I went to Pomona Island yesterday, a wildish space in the centre of Manchester squeezed between the old docks on the Manchester Ship Canal, and the sliver of the Bridgewater Canal. I first became curious about it in my second month in Manchester, when B joined me in exploring and orienting myself in my new home, and we walked along the canals to Salford Quays. I gazed across at Pomona and wondered what it was – a semi-wilderness grown up amongst the decay of what had clearly been a find promenade along the dockside. In the rainy late afternoon yesterday, I wandered through the profusion of anarchic and excited vegetation of late summer: the brightly coloured wildflowers, the blackberry bushes with their confusion of ripe and unripe berries, and the heaps of overgrown rubble. To my left the sleek concrete bed of the Metrolink railway rose above me on concrete pillars; over to the right the Manchester Ship Canal flowed gently towards Salford Quays and pooled silently in the old Pomona Docks. I stood still for a moment and allowed myself to feel the years seen by this space to be present at once with me there. This little corner of land has seen so much: the orchard that stood there and is now re-membered in the blackberry bushes; the huge ocean-going trading ships that sat in the docks to load and unload textiles and raw materials from the empire; the vacant stares of the people gazing over the scrubland that exists there now, waiting for a tram at Cornbrook Station at the end of a long day.
In wildish space, if you stand your ground, stand on the ground, you can really feel how the idea of time and space as separate entities is a nonsense. You can feel how all that has happened in this place is still alive somewhere in the earth beneath you, and all that has yet to happen, is as yet unmanifest, is possible, hangs above you in the air, waiting to be breathed in. The philosopher Martin Heidegger had this idea that time is not just a series of now-points, but a unity of the three dimensions – or ‘ecstasies’ – of past, present and future. All of them existing at once. I think you can really feel the sense of this (in both senses of the way we use that word) when you stand in an open space and look around you: the future and past lie just beyond the horizon of the space-time circle of now in which you stand. Space and time are one field of experience.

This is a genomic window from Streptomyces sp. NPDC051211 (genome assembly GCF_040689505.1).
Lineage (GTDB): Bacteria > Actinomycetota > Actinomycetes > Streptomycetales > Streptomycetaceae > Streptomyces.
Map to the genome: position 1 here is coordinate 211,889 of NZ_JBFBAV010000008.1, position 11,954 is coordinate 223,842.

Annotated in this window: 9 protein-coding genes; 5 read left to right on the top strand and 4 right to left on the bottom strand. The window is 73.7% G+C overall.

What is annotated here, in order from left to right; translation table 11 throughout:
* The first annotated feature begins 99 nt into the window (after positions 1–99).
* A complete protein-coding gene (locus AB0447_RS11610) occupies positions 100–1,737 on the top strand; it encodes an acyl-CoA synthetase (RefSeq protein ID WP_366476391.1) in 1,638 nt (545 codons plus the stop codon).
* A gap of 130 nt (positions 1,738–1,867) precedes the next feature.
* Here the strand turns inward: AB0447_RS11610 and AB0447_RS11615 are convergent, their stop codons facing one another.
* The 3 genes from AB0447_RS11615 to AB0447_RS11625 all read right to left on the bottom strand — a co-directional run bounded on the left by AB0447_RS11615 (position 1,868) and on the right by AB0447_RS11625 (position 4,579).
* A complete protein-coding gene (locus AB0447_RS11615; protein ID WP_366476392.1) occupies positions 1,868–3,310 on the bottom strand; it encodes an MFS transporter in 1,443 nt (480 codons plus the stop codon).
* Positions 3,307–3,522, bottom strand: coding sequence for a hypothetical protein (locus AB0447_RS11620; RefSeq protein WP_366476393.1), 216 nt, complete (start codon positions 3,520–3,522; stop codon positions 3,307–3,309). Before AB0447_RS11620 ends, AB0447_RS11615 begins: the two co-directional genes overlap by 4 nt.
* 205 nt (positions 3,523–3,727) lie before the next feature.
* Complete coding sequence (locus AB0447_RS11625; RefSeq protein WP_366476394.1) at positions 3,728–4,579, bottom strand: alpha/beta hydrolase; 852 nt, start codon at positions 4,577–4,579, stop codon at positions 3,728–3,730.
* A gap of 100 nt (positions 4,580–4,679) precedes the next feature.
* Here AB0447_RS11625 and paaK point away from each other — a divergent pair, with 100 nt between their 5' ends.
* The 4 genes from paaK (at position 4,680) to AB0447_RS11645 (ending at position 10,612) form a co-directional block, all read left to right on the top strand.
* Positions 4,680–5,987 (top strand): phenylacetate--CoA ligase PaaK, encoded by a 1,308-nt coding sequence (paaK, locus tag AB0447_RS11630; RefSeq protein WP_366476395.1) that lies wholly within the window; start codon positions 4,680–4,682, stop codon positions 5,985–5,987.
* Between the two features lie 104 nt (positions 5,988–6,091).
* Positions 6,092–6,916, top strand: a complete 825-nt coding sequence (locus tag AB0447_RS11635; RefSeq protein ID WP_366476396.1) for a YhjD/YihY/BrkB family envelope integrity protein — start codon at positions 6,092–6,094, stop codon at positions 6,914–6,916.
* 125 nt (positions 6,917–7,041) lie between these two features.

Forgetting this connection is dangerous, it can result in us remaining stuck, trapped in the status quo and the current moment and our unskillful habits of thinking and relating. Not questioning the rules we’re given, failing to find the courage to relate to each other freely with and in the love that emerges between us. Wild space, however, is what we make when we face each other with honesty, speak the language of our bodies together, break the habits that tie us down. It’s where we dare to dream, and where we end up when we step off the wheel.
There’s wild space in each of us. But it’s hard to find this in the city streets, where the rivers flow so far below the tarmac that we can’t even hear their burbling and rushing any more*; where the cries of the birds are drowned out by the traffic; where surveillance cameras and culture police our relationships with the place and each other.
B says: “the wildspace is only accessible through the avenue of beauty.” If wildspace is liberation, we need to be able to appreciate and travel the beautiful path to get there, so we can “truly love our calling as wild beings, ascending the spiral with passion.”
Our wild selves need wildish space to connect and remember. Save Pomona.
*Including the Corn Brook, which gives its name to the Metrolink stop overlooking Pomona Island.